Comment Comment (1) | Permalink | Most recent comment: Nov 7, 2015 6:09 PM PST

Nanomedicine, Volume I: Basic Capabilities
Nanomedicine, Volume I: Basic Capabilities
by Robert A. Freitas
Edition: Hardcover
26 used & new from $54.91

50 of 51 people found the following review helpful
5.0 out of 5 stars The "Bible" for 21st Century Bioengineering, June 9, 1999
Serving as a reviewer for this book has been one of the most enjoyable and self-educating activities I've had over the last year. It takes a lot to stretch my imagination and this book certainly accomplished that. I have read the pre-press version of 8 of the 10 chapters in Volume I (1: The Prospect of Nanomedicine, 3: Molecular Transport and Sortation, 4: Nanosensors and Nanoscale Scanning, 6: Power, 7: Communication, 8: Navigation, 9: Manipulation & Locomotion, and 10: Other Basic Capabilities). The basic impression I am left with after reading this material is "wow, now here is a book that turns science fiction into reality".
This book serves to introduce and lay the foundation for nanomedicine - the use, in medicine, of bacteria sized programmable machines, constructed using molecular nanotechnology. It is a highly readable exploration of a field that will play an important role in the evolution of our species. It is also a technical reference with hundreds of equations and thousands of citations. The material covers the possibilities and limits of how nanoscale robots (nanobots) may function in the repair, maintenance and eventual augmentation of the human body.
Nanomedicine will be of interest to physicians, physicists, chemists, biologists, bioengineers as well as nonscientists who wonder how advanced technology may be used to solve currently unsolved problems in medicine. Anyone who considers themselves a "futurist" or who is interested in aspects of nanotechnology should consider the book "required reading". Even individuals who doubt the possibility of molecular nanoassembly will find this series useful due to the quantity and diversity of material relating to computing, human physiology, molecular biology and nanoscale physics that are brought together.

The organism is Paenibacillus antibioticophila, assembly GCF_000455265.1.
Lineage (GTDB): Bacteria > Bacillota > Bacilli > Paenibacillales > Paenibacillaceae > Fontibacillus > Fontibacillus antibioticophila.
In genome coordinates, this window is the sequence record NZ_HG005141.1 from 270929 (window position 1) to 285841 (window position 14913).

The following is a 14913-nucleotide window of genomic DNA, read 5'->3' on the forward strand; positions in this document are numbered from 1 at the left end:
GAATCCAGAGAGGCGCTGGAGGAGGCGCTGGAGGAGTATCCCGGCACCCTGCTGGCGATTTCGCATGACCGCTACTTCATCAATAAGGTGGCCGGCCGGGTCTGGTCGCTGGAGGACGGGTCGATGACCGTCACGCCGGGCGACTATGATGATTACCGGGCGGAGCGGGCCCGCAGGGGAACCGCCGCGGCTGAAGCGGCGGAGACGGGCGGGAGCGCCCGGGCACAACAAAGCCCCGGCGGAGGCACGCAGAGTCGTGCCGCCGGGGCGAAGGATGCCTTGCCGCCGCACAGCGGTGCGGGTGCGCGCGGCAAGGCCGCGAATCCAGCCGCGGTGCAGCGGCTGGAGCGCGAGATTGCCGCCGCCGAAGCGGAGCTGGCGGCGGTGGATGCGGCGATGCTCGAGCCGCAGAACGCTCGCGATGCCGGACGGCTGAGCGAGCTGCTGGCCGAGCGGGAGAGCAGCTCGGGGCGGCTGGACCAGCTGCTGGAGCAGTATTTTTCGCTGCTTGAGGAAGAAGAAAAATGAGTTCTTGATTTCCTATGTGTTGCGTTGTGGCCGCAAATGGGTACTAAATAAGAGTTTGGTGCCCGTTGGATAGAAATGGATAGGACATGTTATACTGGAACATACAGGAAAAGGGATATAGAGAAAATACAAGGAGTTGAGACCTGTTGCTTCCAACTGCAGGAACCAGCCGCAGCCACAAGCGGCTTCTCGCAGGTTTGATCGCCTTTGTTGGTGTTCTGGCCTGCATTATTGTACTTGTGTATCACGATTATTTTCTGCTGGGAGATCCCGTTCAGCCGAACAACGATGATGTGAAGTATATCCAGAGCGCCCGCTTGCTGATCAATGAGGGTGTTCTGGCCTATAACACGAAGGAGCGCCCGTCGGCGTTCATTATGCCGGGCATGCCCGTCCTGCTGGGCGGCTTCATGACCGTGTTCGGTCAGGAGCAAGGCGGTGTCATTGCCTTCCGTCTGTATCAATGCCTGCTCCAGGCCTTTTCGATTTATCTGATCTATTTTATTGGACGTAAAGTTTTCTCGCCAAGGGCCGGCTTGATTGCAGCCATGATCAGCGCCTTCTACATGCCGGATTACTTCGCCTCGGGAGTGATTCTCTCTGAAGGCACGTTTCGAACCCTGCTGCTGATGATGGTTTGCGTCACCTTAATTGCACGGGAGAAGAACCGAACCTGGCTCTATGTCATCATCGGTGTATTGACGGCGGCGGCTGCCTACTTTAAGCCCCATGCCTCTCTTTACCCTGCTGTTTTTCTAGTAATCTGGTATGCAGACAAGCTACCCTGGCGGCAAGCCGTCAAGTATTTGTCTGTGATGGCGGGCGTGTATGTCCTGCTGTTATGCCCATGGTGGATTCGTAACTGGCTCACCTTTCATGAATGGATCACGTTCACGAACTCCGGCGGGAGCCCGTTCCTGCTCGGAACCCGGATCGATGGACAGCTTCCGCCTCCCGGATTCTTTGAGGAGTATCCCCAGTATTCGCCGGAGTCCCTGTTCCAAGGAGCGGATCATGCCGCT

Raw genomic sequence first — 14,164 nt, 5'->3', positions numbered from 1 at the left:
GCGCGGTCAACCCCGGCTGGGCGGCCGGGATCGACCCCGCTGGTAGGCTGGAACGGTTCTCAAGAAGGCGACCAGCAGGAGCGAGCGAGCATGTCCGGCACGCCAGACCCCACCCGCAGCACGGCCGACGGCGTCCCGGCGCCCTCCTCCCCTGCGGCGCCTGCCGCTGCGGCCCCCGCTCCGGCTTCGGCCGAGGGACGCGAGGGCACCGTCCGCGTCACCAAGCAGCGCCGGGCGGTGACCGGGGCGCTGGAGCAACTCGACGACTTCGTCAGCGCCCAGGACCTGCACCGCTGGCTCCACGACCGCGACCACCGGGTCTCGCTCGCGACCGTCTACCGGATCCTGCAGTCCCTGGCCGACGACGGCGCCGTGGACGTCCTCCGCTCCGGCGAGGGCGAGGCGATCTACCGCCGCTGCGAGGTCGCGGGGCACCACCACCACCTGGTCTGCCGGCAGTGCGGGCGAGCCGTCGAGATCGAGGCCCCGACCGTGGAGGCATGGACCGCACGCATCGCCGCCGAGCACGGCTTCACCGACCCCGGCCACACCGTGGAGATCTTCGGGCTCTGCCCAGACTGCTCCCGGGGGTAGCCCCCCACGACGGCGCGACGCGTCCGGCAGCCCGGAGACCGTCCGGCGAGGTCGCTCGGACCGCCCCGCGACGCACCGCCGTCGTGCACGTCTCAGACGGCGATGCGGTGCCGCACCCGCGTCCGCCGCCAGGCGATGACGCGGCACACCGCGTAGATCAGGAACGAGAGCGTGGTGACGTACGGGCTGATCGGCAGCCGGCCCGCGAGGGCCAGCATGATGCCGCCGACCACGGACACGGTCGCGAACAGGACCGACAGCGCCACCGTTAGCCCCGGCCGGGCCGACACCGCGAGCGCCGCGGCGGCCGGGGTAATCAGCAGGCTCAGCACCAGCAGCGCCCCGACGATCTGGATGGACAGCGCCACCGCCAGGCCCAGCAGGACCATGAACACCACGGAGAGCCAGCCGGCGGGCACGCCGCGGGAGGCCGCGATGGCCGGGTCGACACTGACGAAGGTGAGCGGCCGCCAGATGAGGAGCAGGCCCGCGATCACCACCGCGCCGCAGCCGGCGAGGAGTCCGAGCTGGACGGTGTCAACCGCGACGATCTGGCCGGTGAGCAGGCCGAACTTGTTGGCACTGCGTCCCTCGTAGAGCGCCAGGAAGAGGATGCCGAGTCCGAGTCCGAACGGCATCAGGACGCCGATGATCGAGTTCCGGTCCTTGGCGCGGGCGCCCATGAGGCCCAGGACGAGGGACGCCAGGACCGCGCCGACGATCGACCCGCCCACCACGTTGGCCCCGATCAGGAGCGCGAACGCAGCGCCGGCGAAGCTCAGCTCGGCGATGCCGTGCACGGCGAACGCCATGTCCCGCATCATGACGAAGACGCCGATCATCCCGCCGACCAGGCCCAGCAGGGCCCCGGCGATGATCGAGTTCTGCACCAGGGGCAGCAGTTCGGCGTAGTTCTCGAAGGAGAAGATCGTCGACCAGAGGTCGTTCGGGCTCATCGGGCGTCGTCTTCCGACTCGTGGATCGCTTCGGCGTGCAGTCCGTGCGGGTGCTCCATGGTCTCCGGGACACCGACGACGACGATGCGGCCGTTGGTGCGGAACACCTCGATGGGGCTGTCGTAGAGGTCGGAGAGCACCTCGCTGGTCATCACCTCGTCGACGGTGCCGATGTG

This books stands in a class with Moravec's "Mind Children", Drexler's "Nanosystems" and Finch's "Longevity, Senescence and the Genome" and such classic textbooks as "Molecular Biology of the Gene" and "Molecular Biology of the Cell". I highly recomend Nanomedicine.
Comment Comments (2) | Permalink | Most recent comment: Sep 25, 2014 7:43 PM PDT

Immortality:: How Science Is Extending Your Life Span--and Changing The World
Immortality:: How Science Is Extending Your Life Span--and Changing The World
by Ben Bova
Edition: Hardcover
74 used & new from $0.01

7 of 8 people found the following review helpful
2.0 out of 5 stars A good overview with a poor treatment of the details, April 13, 1999
This book offers a simple discussion for some of the causes of aging and the medical treatments which may be used to intervene in them. Bova does a very good job looking at how society will have to deal with the trends in medicine.
If you are do not have a science background, Part I (Chapters 1-15): "The Scientific Evidence" provides a good background for the biology & medicine. If you have a good background in these areas, you may want to skip to Part II: (Chapters 16-21) "The Impact of Immortality", which is much more interesting.
My background includes microbiology, biochemistry, several years of research into the causes of aging and 2 years as the president of Aeiveos Sciences Group where we studied the molecular biology of aging. I found misinterpretations or errors every few pages in the biology discussions. This is probably more the fault of the publisher who should have had the book reviewed by an expert in the field before publication. The treatment of nanotechnology (Chapter 15) is very simplistic.
Forthcoming books such as Nanomedicine by Robert Freitas will be much better in discussing the nuts & bolts of how you solve the problems of aging. Books such as Caleb Finch's "Longevity, Senescense and the Genome" and Steve Austad's "Why We Age" provide a much better background on the biology of aging.